A new economic model


The Covid-19 pandemic has posed unprecedented challenges to Pakistan’s economy and exposed the vulnerabilities of Pakistan’s current brick-and-mortar growth model. The fifth wave induced by Omicron began with an exponential increase in positive cases of 3.16% over the past few days.

The pandemic has revealed the resilience of the current growth model and raised questions about its long-term sustainability. Estimates indicate that the pandemic reduced economic growth in 2020 to an annualized rate of around -0.4%, mainly due to a contraction in services and industrial sectors in Pakistan.

The slowing of the economic wheel due to the pandemics, coupled with double-digit inflation due to the deflation of the rupee, has plunged millions of people into temporary poverty and caused a significant increase in unemployment. Economic recovery from the virus-induced economic recession would remain uncertain in the coming years due to the uncertainty of pandemic resurgences.

The world was changing, whether in production models, technologies, labor skills, etc. – and the Covid-19 pandemic has acted as a catalyst to accelerate this process of change. The current economic model has failed to meet people’s needs in a pandemic-like scenario. The pandemic, on the one hand, has exposed the flaws in the economic system to meet the changing needs of society. And on the other hand, it offered the opportunity to reinvent an inclusive and human-centered “New Economic Model (NEM)” to promote inclusive development.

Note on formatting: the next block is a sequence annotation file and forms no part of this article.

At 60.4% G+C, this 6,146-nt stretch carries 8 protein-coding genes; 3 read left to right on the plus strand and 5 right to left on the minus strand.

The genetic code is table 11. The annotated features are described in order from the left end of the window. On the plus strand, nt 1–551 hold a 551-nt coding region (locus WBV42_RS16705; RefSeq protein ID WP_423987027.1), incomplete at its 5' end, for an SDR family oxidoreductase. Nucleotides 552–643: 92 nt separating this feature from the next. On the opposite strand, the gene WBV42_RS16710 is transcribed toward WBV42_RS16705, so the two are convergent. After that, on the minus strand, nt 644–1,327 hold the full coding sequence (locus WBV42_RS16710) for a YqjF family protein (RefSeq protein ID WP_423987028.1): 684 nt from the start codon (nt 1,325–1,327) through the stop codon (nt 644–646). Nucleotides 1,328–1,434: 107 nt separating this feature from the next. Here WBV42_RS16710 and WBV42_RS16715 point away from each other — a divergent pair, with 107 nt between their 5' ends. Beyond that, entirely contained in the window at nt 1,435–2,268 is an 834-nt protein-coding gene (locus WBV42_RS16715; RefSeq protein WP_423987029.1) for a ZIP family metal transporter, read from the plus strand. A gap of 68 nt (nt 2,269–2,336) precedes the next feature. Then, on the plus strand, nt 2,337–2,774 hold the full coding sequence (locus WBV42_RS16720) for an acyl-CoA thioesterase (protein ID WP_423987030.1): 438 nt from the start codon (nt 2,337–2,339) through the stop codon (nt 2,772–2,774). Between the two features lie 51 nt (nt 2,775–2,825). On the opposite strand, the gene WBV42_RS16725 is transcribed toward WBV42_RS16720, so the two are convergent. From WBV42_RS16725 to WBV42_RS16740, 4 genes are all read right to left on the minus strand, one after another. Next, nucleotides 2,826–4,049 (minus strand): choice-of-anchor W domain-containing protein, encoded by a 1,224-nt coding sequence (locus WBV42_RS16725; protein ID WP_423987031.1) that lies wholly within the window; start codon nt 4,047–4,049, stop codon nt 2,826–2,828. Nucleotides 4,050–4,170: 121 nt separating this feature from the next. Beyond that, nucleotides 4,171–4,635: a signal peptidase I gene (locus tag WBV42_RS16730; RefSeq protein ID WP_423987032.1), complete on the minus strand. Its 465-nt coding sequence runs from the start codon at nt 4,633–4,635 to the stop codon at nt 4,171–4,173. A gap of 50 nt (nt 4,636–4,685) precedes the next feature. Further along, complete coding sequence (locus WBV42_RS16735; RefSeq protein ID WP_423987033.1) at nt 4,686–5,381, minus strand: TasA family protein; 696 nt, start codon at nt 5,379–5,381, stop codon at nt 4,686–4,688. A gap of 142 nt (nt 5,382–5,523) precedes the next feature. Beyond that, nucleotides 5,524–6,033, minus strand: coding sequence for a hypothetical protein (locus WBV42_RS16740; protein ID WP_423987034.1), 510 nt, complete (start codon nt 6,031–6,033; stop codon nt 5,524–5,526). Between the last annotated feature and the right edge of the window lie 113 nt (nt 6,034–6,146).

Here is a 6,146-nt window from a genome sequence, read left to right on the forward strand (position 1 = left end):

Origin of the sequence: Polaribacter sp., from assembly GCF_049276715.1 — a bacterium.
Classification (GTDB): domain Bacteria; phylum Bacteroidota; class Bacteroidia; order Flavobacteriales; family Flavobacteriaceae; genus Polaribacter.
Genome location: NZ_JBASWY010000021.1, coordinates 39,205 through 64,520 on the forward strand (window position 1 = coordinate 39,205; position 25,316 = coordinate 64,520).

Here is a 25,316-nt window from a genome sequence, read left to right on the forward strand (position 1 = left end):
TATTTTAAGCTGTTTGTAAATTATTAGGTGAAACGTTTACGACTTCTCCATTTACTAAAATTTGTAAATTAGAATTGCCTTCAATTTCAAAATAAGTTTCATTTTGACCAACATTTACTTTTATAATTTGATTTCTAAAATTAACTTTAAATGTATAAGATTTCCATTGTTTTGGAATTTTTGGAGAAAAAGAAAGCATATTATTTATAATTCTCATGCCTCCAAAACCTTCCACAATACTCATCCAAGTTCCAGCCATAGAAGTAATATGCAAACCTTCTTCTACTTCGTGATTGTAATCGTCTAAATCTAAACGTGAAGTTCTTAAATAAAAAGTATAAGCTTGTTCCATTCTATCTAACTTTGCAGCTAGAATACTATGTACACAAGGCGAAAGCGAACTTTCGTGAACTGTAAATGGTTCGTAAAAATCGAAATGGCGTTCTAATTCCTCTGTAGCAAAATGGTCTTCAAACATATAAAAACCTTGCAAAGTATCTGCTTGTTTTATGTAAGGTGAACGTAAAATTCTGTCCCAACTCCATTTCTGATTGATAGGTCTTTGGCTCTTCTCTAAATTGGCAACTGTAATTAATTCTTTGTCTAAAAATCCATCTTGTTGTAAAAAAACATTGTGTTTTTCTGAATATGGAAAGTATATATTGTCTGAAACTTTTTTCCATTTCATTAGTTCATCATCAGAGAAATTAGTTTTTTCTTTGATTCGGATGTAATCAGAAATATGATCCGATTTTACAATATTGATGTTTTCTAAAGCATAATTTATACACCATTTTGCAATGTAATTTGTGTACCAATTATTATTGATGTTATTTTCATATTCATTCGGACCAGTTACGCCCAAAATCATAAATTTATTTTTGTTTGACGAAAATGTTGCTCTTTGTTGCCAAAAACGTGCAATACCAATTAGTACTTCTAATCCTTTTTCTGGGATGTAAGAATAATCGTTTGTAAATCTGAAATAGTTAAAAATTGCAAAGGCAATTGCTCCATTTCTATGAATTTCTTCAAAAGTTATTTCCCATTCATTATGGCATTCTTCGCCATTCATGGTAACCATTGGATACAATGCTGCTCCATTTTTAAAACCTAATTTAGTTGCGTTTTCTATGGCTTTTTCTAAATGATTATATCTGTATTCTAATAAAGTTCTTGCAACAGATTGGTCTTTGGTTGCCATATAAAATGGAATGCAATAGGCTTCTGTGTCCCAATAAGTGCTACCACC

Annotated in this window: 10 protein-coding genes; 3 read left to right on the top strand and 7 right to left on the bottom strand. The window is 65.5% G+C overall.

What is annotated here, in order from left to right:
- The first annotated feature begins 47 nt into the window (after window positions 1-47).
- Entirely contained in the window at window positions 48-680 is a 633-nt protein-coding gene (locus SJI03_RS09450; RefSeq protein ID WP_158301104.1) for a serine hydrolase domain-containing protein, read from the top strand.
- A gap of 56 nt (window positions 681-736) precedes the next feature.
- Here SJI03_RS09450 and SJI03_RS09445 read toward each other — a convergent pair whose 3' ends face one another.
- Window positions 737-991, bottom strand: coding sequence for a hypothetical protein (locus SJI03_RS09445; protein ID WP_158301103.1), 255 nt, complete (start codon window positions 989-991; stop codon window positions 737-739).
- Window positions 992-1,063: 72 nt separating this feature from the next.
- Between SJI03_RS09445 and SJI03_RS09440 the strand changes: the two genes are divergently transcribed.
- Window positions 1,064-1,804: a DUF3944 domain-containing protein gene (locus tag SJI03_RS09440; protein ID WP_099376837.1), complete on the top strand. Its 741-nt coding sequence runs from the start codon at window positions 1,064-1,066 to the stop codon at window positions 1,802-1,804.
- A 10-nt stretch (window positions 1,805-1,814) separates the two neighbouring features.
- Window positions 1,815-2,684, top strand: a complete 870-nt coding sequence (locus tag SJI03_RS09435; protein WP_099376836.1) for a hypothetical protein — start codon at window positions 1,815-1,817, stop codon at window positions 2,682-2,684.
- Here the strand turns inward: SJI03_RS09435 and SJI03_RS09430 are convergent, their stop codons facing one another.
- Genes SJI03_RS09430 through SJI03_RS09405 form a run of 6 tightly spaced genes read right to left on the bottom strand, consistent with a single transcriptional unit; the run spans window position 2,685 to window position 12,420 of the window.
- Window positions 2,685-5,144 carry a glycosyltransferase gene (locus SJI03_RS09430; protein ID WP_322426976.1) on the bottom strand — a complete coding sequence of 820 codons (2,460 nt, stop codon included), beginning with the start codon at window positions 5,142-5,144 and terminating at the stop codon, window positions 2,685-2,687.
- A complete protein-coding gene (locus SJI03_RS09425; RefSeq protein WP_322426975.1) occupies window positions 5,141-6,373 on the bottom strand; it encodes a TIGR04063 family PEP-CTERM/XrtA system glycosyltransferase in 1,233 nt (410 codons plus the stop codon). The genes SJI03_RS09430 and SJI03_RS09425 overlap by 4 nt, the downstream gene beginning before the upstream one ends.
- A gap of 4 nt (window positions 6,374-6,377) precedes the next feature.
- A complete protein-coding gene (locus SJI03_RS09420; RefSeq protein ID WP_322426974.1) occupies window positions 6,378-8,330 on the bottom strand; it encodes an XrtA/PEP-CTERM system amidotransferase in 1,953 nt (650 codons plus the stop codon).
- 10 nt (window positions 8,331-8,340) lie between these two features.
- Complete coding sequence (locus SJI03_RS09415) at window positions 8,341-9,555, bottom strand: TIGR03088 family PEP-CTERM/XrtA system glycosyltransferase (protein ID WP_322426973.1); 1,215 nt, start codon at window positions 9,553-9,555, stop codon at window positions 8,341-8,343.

Due to the unprecedented shifts in the value chain of production and people’s economic needs, post-Covid economic recovery efforts cannot rely solely on the existing development model. We need an NMS to overcome economic challenges and help the economy show high and sustained growth. Just as when the laissez-faire economic model failed, it was replaced by the Keynesian model which offered an alternative development model.

However, a broad discussion is needed to develop this NEM. As a starting point, the Pakistan Institute of Development Economics (PIDE) presented a reform agenda for accelerated and sustained growth, namely “Reforms for Accelerated Prosperity and Inclusive Development (RAPID)”. PIDE estimates suggest the country needs to grow at a rate of 7-9% per year for a sustained three-decade period. The NEM should be able to utilize the diverse capacities of our working age population in building inclusive, equitable and sustainable societies.

According to RAPID, deep structural reforms in almost all areas influencing growth are necessary to achieve a high and sustainable growth trajectory. RAPID highlights a transition from a hardware-led development model to a software-led development model for inclusive development. RAPID recognizes that investment and entrepreneurial activity cannot occur in markets without the enabling and facilitating role of government. In the NEM, the role of technology and government is super essential in overcoming the crisis and preparing the country for a post-Covid competition. Building on RAPID, there are six possible paths to reinventing the business model of a post-Covid world.